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Gov. Dunleavy issues disaster declaration for 2024 spring floods

A truck drives through floodwater on Sixth Avenue in Bethel. May 9, 2024.
MaryCait Dolan
A truck drives through floodwater on Sixth Avenue in Bethel. May 9, 2024.

Amid historic breakup flooding on the Kuskokwim River, Gov. Mike Dunleavy has issued a disaster declaration for lower Kuskokwim River communities. The declaration allows eligible communities and individuals to access state funds for emergency-related costs and provide assistance.

Multiple communities on the lower Kuskokwim are still flooded with icy water.

The Kuskokwim River cut a channel through a problematic ice jam below Bethel last night and water levels dropped slightly. But that area reportedly re-jammed on May 10, increasing flooding in Napaskiak, Oscarville, and Bethel. Upriver, Kwethluk continues to see flood impacts as well.

National Weather Service Hydrometeorologist Kyle Van Peursem joined KYUK’s morning show, “Coffee at KYUK,” on May 10.

“Until this ice jam can push further downstream, we're not going to have any improvement. In fact, it's probably going to get worse," Van Peursem said.

There’s a flood warning in effect for the Kuskokwim River, Brown’s Slough, and surrounding areas in effect through the morning of Monday, May 13. Kwethluk is also on flood warning through midday on May 13.

Roughly 6 miles downriver from Bethel, waters have continued to threaten Napaskiak, where the community’s airport has become an island only accessible by boat across a roughly half-mile stretch of water, according to Napaskiak resident Earl Samuelson.

As of May 10, Samuelson said that water had filled all of the low-lying areas in the community and was within 8 to 10 inches of inundating some homes. He said that it is the highest water he has seen in Napaskiak since 1995.

“Folks that are out there traveling by boat, keep the wake down in front of town because these homes are critical right now,” Samuelson said.

Samuelson also said that the school in Napaskiak is ready to be used as an evacuation shelter depending on what happens in the coming hours.

“If you're gonna to go to the school, please have a day pack or a backpack with extra food for a couple of days, water, medications, and your important materials,” Samuelson said. “It might be a good time to pack that up in case we decide to do an evac or temporary at the school.”

Van Peursem said that small drops in river level are not necessarily an indication that the ice jam is starting to break up.

“We've seen the past 24 hours that kind of will go up, drop a little bit, go up, drop a little bit. There's no sign of it just dropping until that jam breaks,” Van Peursem said. “So expect flooding, and where people have seen flooding in Bethel, for the next day or so, if not more.”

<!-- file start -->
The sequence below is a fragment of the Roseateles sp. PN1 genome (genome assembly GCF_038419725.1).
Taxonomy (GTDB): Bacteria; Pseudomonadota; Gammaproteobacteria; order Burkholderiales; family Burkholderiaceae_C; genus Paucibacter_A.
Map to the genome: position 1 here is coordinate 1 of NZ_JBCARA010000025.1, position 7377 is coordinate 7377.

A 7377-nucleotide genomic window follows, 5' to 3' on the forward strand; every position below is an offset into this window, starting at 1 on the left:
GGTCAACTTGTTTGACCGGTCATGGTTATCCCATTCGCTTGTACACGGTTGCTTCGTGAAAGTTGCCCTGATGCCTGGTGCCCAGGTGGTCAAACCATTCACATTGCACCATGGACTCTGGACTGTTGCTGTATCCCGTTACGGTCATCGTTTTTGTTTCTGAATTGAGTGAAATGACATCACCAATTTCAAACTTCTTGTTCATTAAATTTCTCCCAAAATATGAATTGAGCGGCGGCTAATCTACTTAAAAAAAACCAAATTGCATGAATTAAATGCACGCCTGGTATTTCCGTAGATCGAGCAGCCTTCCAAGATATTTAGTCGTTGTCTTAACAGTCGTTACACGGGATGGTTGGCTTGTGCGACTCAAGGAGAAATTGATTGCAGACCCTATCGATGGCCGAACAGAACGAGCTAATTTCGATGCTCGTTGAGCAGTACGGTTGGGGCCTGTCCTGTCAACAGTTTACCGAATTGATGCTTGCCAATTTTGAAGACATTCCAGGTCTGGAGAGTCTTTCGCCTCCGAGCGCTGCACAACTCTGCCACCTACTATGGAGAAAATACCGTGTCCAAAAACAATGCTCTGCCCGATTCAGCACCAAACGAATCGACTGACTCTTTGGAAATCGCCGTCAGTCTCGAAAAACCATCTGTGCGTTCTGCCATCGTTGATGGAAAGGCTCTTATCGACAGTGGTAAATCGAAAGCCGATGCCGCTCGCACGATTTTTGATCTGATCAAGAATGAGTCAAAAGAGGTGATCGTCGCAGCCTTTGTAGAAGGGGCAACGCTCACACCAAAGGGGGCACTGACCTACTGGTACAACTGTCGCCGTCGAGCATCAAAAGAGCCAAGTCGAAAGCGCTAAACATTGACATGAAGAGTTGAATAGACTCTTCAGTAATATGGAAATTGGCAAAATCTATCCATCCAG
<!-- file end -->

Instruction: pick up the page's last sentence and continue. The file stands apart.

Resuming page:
Bethel’s city government announced on May 10 that areas impacted by flooding will not receive hauled water services until the river water recedes. That includes Main Street, Second, Third, Fourth, Fifth, Sixth, and Seventh Avenues, Bridge Street, Tundra Street, Alder, East Avenue, Hangar Lake, and Osier Avenue.

As of 11 a.m. on May 10, water levels at the Brown’s Slough gauge in Bethel were still at 11.48 feet, which is the highest in decades and within a half-foot of what is considered moderate flooding, where evacuation of some homes can become necessary. On May 9, the city urged residents to prepare for things to get worse, and for vehicles to stay away from the seawall due to soft and hazardous conditions.

Upriver, Kwethluk’s flooding continues to be the worst seen this breakup season so far. As of last night, officials reported flooding rose 1 to 2 feet in the community.

“The Kwethluk River is completely full. In fact we flew up, and you can’t even tell where the river was because the whole tundra up there was flooded with water," Van Peursem said. "We did get word this morning that the water levels increasingly look stabilized. So I think that's a good sign that things are trending then in the positive, in the right direction for them. So hopefully we've kind of crested in terms of water levels.”

Van Peursem said that ice looks like it’s degrading below Napakiak and toward the Johnson River. He said that based on how the jam has been moving or not moving, area residents can expect at least another 24 hours of rising water.

Breakup and flood-related information can change quickly, and this article may be updated to reflect more current information.

Share photos or observations with KYUK at 907-543-0223 or by emailing

Corrected: May 10, 2024 at 2:57 PM AKDT
A previous version of this article incorrectly stated that the disaster declaration applied to lower Yukon River communities.
Evan Erickson is a reporter at KYUK who has previously worked as a copy editor, audio engineer and freelance journalist.
Sage Smiley is KYUK's news director.
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